Campaign to get rough sleepers off the streets working, say organisers

thisisoxfordshire: Jaffa Holland Jaffa Holland

A CAMPAIGN to get rough sleepers off Oxford’s streets is working despite a spot check showing an increase, according to homeless shelter staff.

The No Second Night Out campaign was launched in July last year to stop people spending more than one night sleeping on the streets of Oxford by the end of 2012.

The project by Oxford City Council and Homeless Link set up an Oxford base at O’Hanlon House for homeless people in Luther Street.

The number of rough sleepers counted in Oxford during a random spot check commissioned by the council in November was 12 people, which was up by four counted in the same month in 2011.

Oxford City Council spokesman Louisa Dean said 10 of the 12 counted during the check were long-term rough sleepers, which the scheme is not aimed at, and two were sleeping rough for their first time.

She said: “You can’t change people’s beliefs. Some people do not want to engage with services, so to say the campaign has failed would be wrong.

“The team, which includes external agencies, have been working hard to tackle rough sleeping in the city.

“They identify and help rough sleepers off the streets and either reconnect them to their own community or provide them with assistance within the city.

“However, there may be reasons why some people don’t want to engage with the services that we provide.”

Staff at the Oxford Homeless Pathways’ O’Hanlon House, said their beds had been used 114 times in the six months the campaign was running.

Jaffa Holland, the No Second Night Out project leader based at O’Hanlon House, said that the campaign had achieved “definite victories”.

He said: “Our outreach team recently worked with a lady who had been rough sleeping for around eight years.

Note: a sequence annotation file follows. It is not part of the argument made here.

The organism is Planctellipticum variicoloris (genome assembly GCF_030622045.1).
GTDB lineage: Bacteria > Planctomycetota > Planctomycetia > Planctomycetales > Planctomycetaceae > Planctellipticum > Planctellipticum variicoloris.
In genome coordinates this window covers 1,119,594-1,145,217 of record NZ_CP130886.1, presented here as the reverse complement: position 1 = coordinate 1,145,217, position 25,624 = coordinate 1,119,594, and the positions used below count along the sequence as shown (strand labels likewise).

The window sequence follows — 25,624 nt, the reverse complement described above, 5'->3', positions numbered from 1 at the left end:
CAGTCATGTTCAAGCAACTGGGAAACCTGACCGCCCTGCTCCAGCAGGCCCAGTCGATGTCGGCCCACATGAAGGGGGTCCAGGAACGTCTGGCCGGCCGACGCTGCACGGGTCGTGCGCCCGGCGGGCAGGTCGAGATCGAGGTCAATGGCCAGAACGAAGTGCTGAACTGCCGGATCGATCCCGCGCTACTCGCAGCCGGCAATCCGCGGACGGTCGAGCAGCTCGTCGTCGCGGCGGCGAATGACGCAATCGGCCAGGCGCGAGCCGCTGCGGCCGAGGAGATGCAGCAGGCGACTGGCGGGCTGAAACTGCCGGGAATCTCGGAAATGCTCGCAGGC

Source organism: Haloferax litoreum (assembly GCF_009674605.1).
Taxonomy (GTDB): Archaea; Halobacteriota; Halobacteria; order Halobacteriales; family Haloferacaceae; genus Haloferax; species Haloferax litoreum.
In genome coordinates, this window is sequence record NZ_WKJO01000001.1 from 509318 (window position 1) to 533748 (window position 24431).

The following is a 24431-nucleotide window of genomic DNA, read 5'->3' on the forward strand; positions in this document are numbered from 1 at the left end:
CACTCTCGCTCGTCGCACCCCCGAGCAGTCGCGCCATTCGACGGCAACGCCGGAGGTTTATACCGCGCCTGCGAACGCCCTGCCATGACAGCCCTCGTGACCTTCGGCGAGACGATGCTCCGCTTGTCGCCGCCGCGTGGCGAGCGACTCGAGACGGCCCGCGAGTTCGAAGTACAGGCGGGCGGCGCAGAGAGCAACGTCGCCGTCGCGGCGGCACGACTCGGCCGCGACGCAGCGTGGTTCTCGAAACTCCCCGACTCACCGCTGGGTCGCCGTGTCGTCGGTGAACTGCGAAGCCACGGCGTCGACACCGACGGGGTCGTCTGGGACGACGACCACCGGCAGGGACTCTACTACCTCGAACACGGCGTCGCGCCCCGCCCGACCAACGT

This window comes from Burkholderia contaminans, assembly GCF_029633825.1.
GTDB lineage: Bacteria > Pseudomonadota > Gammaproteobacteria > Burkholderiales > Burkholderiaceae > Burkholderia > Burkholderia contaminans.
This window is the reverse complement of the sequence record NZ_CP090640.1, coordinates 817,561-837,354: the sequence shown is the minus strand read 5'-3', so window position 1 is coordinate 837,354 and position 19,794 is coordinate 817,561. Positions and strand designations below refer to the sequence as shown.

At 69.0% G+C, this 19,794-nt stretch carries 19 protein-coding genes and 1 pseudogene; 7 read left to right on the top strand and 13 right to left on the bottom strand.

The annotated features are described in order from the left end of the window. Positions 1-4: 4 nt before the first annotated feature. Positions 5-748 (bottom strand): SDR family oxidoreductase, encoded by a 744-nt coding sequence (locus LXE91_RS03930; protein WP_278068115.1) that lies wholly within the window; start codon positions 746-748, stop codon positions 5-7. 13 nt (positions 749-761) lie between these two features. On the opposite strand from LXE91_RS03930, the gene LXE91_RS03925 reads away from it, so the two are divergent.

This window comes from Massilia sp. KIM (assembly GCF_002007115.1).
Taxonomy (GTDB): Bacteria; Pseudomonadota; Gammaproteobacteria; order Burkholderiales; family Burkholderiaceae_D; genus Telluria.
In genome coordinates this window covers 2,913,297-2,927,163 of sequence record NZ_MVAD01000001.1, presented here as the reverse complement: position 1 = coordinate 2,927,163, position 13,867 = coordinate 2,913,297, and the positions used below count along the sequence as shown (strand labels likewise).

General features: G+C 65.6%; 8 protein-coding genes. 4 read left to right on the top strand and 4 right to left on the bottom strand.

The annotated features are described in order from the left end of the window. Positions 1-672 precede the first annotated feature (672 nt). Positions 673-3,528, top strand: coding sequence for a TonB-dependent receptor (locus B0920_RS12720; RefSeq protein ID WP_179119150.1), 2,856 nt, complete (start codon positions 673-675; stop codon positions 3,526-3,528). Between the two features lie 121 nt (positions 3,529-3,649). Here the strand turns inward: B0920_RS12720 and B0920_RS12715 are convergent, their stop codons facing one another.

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“Initially, she found being indoors too much and returned to the streets, but the team continued to work with her and now she is ready to move onto independent living after just a month in a hostel.

“Of course the whole process has been a learning curve. If you want No Second Night Out to succeed you need clear goals and guides of what you can and cannot achieve.”

Staff at the hub offer rough sleepers a space at O’Hanlon House or at Lucy Faithfull House in Speedwell Street or Simon House in Paradise Street.

So far as part of the No Second Night Out campaign Oxford Homeless Pathways says it has helped 92 people secure a suitable place to live since July.

Chief executive of Homeless Link Rick Henderson said: “The 2012 ‘deadline’ to end rough sleeping may well now be a thing of the past, but it is clear from initiatives such as No Second Night Out in Oxford that the vision and motivation to end rough sleeping hasn’t faded at all.

“Services across the country are now working better together than ever before towards a common goal and this work will continue into 2013.

“We believe that rough sleeping should be a thing of the past.

“It can be difficult to keep your eye on a vision like that when so many environmental factors seem to be getting in the way.

“Tightened resources mean we are inevitably seeing a rise in homelessness and rough sleeping.”

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